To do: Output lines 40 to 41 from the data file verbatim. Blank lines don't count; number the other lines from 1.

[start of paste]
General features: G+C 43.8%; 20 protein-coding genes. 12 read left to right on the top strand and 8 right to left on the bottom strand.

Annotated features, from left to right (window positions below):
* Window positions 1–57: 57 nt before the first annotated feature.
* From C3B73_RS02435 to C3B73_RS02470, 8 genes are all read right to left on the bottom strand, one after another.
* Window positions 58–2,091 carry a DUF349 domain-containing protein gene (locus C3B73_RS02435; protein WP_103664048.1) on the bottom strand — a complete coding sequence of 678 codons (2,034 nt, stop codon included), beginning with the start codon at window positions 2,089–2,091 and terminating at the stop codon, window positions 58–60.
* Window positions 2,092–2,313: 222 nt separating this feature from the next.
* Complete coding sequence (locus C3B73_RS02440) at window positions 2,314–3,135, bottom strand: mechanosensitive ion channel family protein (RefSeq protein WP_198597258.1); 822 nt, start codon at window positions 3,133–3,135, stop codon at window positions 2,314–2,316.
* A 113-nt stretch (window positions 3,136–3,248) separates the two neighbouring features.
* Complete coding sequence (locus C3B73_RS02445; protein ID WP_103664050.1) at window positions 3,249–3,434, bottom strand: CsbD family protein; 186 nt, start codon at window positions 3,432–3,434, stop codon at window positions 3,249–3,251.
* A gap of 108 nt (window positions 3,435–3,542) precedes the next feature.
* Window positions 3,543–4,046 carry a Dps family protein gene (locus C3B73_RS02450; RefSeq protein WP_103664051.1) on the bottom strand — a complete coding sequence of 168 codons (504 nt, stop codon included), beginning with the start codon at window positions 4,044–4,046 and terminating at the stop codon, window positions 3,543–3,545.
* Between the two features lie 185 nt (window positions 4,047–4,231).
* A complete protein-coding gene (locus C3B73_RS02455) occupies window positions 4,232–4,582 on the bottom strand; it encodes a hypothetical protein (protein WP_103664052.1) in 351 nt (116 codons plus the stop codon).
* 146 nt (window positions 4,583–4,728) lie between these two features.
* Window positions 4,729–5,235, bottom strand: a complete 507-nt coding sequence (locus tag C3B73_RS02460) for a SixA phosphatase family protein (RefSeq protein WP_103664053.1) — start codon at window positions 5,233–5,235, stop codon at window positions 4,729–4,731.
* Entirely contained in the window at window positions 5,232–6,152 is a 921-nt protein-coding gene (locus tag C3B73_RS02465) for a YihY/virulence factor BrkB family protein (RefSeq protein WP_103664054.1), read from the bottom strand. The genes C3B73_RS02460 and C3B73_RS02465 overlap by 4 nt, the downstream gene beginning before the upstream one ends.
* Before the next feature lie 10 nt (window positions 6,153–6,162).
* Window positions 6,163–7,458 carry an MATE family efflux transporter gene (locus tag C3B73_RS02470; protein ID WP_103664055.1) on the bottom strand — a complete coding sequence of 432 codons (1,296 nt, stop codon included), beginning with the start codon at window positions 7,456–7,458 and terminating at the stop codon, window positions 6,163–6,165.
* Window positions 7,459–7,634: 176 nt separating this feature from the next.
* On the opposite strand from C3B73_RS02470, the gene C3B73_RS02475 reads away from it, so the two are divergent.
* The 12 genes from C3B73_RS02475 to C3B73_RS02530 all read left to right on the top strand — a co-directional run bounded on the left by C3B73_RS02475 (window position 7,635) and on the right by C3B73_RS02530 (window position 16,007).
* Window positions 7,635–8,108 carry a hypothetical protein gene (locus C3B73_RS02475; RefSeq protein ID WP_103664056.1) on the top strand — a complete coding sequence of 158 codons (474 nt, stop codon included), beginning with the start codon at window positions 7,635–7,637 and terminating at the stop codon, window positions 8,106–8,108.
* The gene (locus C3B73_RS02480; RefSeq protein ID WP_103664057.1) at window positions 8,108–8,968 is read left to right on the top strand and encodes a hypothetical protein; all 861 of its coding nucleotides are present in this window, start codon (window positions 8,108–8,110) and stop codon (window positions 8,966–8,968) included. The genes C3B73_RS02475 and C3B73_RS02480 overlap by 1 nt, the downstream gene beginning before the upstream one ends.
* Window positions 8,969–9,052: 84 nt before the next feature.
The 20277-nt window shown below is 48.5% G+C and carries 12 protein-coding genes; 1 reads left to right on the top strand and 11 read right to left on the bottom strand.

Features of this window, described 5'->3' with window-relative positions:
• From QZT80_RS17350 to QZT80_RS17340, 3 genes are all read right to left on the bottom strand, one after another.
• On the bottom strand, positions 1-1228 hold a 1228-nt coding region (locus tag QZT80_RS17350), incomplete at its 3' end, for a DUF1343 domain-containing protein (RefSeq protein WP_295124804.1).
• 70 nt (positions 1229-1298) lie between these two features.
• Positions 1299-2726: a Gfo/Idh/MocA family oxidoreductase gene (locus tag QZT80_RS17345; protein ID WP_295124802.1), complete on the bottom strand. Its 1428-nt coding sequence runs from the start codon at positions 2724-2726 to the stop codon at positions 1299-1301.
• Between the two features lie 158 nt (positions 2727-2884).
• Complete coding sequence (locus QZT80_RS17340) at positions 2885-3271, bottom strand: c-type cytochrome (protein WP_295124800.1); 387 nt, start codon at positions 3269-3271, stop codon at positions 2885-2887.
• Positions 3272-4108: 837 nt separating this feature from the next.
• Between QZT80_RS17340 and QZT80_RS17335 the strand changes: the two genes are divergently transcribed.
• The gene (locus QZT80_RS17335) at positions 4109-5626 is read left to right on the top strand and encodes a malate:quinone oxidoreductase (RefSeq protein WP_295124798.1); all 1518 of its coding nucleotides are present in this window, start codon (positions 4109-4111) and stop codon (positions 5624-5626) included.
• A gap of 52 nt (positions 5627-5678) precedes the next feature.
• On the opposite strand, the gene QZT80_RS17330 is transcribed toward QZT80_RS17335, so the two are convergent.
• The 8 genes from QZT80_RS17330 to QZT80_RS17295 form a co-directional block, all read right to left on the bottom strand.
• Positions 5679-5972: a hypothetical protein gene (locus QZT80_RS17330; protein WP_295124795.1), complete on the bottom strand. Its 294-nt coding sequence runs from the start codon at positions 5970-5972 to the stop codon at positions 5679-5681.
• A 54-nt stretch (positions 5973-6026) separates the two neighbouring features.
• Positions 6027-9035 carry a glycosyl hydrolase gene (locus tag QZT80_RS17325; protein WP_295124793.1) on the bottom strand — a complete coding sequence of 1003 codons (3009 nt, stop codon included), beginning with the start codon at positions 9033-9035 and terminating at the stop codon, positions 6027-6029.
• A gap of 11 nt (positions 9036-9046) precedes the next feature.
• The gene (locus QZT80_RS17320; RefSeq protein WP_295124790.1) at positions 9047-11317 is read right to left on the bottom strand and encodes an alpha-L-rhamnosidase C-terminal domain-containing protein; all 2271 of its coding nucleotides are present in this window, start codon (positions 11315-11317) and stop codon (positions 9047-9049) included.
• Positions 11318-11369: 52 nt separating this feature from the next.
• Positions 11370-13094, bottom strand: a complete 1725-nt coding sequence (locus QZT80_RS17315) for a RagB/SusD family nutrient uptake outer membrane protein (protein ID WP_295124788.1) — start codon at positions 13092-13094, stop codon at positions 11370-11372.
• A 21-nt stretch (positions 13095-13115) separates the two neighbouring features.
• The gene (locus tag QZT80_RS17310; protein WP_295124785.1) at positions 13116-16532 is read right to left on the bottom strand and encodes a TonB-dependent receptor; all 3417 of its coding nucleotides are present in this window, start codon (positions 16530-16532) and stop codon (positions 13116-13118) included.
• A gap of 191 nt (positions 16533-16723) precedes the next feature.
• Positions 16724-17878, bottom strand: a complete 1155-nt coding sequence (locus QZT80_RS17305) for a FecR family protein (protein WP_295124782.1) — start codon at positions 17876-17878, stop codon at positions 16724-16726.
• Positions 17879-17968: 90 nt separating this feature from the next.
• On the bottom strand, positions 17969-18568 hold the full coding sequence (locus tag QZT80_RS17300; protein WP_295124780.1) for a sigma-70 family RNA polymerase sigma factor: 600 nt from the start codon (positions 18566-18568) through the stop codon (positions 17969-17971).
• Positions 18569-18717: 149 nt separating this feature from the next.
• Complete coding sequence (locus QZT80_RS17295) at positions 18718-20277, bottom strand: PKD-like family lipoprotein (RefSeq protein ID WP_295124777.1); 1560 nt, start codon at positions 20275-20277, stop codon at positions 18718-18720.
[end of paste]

• A 54-nt stretch (positions 5973-6026) separates the two neighbouring features.
• Positions 6027-9035 carry a glycosyl hydrolase gene (locus tag QZT80_RS17325; protein WP_295124793.1) on the bottom strand — a complete coding sequence of 1003 codons (3009 nt, stop codon included), beginning with the start codon at positions 9033-9035 and terminating at the stop codon, positions 6027-6029.